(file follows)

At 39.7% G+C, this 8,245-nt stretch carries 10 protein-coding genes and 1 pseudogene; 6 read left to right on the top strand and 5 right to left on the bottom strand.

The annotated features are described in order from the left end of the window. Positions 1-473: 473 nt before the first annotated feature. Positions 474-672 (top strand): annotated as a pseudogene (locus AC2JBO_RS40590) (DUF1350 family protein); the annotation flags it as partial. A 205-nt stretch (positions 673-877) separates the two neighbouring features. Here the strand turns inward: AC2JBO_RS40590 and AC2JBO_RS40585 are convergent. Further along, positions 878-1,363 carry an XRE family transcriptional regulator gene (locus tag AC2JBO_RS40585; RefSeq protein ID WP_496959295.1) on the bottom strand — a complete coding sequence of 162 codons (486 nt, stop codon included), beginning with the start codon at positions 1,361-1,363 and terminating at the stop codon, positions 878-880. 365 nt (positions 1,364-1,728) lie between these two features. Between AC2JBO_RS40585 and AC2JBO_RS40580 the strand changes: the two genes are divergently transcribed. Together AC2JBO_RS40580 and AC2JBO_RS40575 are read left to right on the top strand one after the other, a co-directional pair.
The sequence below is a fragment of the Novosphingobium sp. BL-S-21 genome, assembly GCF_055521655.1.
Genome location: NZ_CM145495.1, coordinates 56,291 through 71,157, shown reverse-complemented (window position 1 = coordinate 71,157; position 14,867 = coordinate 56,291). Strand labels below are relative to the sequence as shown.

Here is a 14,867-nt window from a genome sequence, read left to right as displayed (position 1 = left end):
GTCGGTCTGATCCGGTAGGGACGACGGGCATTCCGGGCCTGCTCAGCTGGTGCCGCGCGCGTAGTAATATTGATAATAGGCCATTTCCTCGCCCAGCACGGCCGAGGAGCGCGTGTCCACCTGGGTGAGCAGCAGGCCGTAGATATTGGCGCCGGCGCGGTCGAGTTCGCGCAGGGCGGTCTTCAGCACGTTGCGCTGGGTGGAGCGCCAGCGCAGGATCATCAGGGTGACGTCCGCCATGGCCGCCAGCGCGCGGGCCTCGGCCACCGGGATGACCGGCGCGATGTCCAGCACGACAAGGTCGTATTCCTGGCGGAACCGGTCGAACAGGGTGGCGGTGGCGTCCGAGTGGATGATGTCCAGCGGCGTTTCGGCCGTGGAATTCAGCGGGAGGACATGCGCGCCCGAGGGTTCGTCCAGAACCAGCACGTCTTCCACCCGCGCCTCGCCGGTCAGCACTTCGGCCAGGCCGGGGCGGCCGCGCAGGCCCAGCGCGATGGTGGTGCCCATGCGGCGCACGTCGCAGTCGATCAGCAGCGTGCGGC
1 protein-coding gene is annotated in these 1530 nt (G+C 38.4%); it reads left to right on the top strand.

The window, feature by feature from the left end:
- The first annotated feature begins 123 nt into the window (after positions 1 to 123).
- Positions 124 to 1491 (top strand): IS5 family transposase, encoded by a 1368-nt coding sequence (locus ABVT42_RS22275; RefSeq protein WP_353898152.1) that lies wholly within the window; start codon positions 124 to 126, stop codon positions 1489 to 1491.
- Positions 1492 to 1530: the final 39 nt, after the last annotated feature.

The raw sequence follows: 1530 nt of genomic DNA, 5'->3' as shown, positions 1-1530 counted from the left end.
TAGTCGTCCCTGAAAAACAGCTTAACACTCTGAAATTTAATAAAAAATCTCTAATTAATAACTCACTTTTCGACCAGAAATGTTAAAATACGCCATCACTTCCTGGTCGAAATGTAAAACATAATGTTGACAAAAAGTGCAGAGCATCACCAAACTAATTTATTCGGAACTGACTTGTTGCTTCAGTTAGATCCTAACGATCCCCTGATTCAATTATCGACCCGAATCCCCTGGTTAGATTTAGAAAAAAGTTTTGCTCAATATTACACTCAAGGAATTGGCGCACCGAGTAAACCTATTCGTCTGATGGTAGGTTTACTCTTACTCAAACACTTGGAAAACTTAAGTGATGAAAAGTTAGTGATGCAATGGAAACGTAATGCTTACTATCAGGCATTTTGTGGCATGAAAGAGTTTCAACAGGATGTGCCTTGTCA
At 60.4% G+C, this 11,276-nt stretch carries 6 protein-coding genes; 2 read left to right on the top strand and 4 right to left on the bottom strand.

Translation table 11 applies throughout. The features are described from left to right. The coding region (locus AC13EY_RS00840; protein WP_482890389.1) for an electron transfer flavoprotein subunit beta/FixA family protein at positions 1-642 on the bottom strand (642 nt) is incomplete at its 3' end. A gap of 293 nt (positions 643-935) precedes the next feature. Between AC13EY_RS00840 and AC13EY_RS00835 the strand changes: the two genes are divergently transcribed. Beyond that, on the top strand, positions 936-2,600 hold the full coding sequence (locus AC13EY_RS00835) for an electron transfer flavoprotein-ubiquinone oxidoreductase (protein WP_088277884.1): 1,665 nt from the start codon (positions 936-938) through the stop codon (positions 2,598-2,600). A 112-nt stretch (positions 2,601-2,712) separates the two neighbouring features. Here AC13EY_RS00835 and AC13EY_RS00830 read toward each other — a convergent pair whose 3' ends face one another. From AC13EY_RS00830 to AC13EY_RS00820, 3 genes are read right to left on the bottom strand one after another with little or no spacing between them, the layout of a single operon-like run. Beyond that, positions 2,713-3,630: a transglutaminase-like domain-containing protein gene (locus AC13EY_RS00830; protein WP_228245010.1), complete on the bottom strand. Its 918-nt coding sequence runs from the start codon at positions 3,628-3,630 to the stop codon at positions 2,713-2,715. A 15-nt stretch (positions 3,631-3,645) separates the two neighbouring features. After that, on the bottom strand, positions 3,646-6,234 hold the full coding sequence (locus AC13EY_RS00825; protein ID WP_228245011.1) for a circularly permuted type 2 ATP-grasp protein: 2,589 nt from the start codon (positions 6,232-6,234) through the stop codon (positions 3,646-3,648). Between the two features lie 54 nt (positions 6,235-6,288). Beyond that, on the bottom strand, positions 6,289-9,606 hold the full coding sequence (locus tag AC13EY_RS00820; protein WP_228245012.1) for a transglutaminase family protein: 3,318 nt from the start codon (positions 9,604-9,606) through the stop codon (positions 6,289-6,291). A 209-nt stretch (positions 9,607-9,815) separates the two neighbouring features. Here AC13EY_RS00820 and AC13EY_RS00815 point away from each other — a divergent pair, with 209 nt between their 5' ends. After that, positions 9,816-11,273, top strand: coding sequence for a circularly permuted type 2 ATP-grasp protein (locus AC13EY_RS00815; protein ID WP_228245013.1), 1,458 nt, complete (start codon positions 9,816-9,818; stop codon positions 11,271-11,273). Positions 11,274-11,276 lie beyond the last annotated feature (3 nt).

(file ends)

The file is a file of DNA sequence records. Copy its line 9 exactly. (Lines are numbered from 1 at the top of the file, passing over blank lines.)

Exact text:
- The first annotated feature begins 123 nt into the window (after positions 1 to 123).